Anyway, the new chromium 49.0.2623.75 release addresses a couple of security issues – some of these have a CVE number:

  • [$8000][560011] High CVE-2016-1630: Same-origin bypass in Blink. Credit to Mariusz Mlynski.
  • [$7500][569496] High CVE-2016-1631: Same-origin bypass in Pepper Plugin. Credit to Mariusz Mlynski.
  • [$5000][549986] High CVE-2016-1632: Bad cast in Extensions. Credit to anonymous.
  • [$3000][572537] High CVE-2016-1633: Use-after-free in Blink. Credit to cloudfuzzer.
  • [$3000][559292] High CVE-2016-1634: Use-after-free in Blink. Credit to cloudfuzzer.
  • [$2000][585268] High CVE-2016-1635: Use-after-free in Blink. Credit to Rob Wu.
  • [$2000][584155] High CVE-2016-1636: SRI Validation Bypass. Credit to Ryan Lester and Bryant Zadegan.
  • [$500][560291] High CVE-2015-8126: Out-of-bounds access in libpng. Credit to joerg.bornemann.
  • [$2000][555544] Medium CVE-2016-1637: Information Leak in Skia. Credit to Keve Nagy.
  • [$1000][585282] Medium CVE-2016-1638: WebAPI Bypass. Credit to Rob Wu.
  • [$1000][572224] Medium CVE-2016-1639: Use-after-free in WebRTC. Credit to Khalil Zhani.
  • [$1000][550047] Medium CVE-2016-1640: Origin confusion in Extensions UI. Credit to Luan Herrera.
  • [$500][583718] Medium CVE-2016-1641: Use-after-free in Favicon. Credit to Atte Kettunen of OUSPG.
  • [591402] CVE-2016-1642: Various fixes from internal audits, fuzzing and other initiatives.

It is advised to upgrade to this version of Chromium.

Please note that Google has stopped providing 32-bit versions of Chrome for Linux. This means that I will no longer be able to supply 32-bit plugins for Pepper Flash and for Widevine CDM support. The 32-bit plugins currently in my repository are taken from the Chrome 48 RPM and they will probably just keep functioning for a while. However I have no idea when they break, and particularly the Pepper Flash plugin will age pretty fast, considering the fact that Adobe releases security updates for Flash almost every month. YMMV.

Get my chromium packages in one of the usual locations:

The widevine and pepperflash plugin packagess for chromium can be found in the same repository.

Have fun! Eric

December ’15 security fixes for Adobe Flash

adobe_flash_8s600x600_2Adobe’s Flash player  security update for December was announced yesterday, which adddress several vulnerabilities. I packaged the updates as usual and my repository is up-to-date.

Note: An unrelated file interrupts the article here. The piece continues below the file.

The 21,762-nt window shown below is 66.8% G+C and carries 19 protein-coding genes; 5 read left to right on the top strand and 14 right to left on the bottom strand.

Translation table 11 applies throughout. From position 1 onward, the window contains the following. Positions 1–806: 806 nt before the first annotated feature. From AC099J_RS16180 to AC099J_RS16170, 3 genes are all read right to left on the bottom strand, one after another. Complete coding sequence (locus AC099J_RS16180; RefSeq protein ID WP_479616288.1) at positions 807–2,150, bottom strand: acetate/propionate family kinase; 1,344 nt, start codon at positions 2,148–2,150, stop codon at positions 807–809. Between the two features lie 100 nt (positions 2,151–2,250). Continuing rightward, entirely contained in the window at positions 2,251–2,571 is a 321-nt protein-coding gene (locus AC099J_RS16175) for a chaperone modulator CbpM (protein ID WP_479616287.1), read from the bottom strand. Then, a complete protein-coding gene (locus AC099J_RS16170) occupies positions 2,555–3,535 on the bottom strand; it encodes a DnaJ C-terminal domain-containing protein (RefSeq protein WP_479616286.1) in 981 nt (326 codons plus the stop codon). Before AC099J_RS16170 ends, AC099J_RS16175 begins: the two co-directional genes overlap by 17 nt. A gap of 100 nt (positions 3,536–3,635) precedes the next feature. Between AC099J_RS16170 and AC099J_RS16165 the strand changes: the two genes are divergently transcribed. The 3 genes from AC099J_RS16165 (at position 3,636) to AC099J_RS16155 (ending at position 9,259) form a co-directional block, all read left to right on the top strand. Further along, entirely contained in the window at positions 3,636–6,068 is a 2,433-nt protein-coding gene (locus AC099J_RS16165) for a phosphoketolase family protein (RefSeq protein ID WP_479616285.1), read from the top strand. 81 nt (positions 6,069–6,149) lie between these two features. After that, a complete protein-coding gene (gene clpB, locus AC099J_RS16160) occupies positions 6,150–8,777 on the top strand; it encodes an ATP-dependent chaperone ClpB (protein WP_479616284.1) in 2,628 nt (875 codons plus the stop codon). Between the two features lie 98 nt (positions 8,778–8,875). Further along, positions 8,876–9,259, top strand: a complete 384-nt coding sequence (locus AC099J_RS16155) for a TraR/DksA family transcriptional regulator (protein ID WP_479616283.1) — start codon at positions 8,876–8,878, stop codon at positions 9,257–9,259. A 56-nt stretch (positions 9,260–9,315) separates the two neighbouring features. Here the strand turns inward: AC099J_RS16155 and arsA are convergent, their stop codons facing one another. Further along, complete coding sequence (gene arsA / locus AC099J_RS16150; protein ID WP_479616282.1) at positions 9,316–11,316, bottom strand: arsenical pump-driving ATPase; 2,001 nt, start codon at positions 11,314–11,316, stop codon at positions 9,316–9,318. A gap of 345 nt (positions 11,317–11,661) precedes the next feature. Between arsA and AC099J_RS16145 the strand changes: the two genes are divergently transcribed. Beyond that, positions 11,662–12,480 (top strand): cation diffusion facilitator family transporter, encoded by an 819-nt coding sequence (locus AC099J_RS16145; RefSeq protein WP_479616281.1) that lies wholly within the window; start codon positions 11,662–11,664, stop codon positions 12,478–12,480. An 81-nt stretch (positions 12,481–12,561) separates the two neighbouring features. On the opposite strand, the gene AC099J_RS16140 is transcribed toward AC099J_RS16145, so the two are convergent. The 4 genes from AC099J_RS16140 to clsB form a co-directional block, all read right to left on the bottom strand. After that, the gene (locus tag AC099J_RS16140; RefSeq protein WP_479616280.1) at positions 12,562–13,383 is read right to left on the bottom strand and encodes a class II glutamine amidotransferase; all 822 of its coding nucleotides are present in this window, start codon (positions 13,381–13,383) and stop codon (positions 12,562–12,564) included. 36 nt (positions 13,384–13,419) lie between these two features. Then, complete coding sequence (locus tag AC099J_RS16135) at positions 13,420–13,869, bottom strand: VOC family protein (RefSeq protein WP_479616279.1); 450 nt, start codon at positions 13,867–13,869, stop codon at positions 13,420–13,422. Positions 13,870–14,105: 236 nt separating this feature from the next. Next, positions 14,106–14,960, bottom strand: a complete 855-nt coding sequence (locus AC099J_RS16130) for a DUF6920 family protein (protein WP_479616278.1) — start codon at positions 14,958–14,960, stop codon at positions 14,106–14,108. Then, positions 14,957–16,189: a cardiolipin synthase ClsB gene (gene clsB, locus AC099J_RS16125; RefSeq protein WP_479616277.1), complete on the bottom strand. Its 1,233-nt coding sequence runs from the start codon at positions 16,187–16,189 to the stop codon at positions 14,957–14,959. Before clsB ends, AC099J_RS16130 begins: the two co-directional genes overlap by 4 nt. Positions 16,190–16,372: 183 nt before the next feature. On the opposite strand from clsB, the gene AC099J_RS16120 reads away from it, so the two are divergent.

The new plugin for the Chromium browser (chromium-pepperflash-plugin) has the version number 20.0.0.228. The plugin for Mozilla browsers (flashplayer-plugin) has version 11.2.202.554.

The PepperFlash plugin is extracted from the official Google Chrome 47.0.2526.80 RPMs.

My download locations for the Flash plugin packages are as always:

If you are using the slackpkg+ extension for slackpkg, then you just run “slackpkg update && slackpkg update flash”. Alternatively, you can subscribe to my repository RSS feed to stay informed of any updates.

Eric

Last week’s security updates

adobe_flash_8s600x600_2Adobe released updated Flash player plugins last tuesday, but I was too busy with other things to write a blog post about it. However, I did release updated packages the day after! The updates are for chromium-pepperflash-plugin (to be used together with my chromium package) with new version 19.0.0.245, and flashplayer-plugin which now is at version 11.2.202.548.

The PepperFlash plugin was extracted from Google Chrome 46.0.2490.86 but I did not compile a new Chromium package from the sources bearing that version this time. You’ll have to wait for the next stable release.

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icedteaVersion 2.6.3 of IcedTea was also released last week. This version of IcedTea will compile OpenJDK 7 “Update 91 Build 02“. The release adds one missed security fix from Oracle’s october updates to OpenJDK. I could not find the announcement on the blog of release maintainer Andrew Hughes but here is his post on the mailing list instead.

The CVE which has been addressed and fixed:

  • S8142882, CVE-2015-4871: rebinding of the receiver of a DirectMethodHandle may allow a protected method to be accessed.

Note about OpenJDK usage:

I release packages for the JRE (runtime environment) and the JDK (development kit) simultaneously, but you only need to install one of the two. The JRE is sufficient if you only want to run Java programs (including Java web plugins). Only in case where you’d want to develop Java programs and need a Java compiler, you are in need of the JDK package.

The Java package (openjre as well as openjdk) has one dependency: rhino provides JavaScript support for OpenJDK.

Optionally: If you want to use Java in a web browser then you’ll have to install my icedtea-web package too. While Oracle’s binary JDK tarball contains a browser plugin, that one is closed-source and therefore Icedtea offers an open source variant which does a decent job. Note that icedtea-web is a NPAPI plugin – this prevents use of Java in Chrome & Chromium because those browsers only support PPAPI plugins, but you’ll be OK with all Mozilla [-compatible] browsers of course.

My download locations for these updated packages are as always:

If you are using the slackpkg+ extension for slackpkg, then you just run “slackpkg update && slackpkg update flash”. Alternatively, you can subscribe to my repository RSS feed to stay informed of any updates.

Have fun! Eric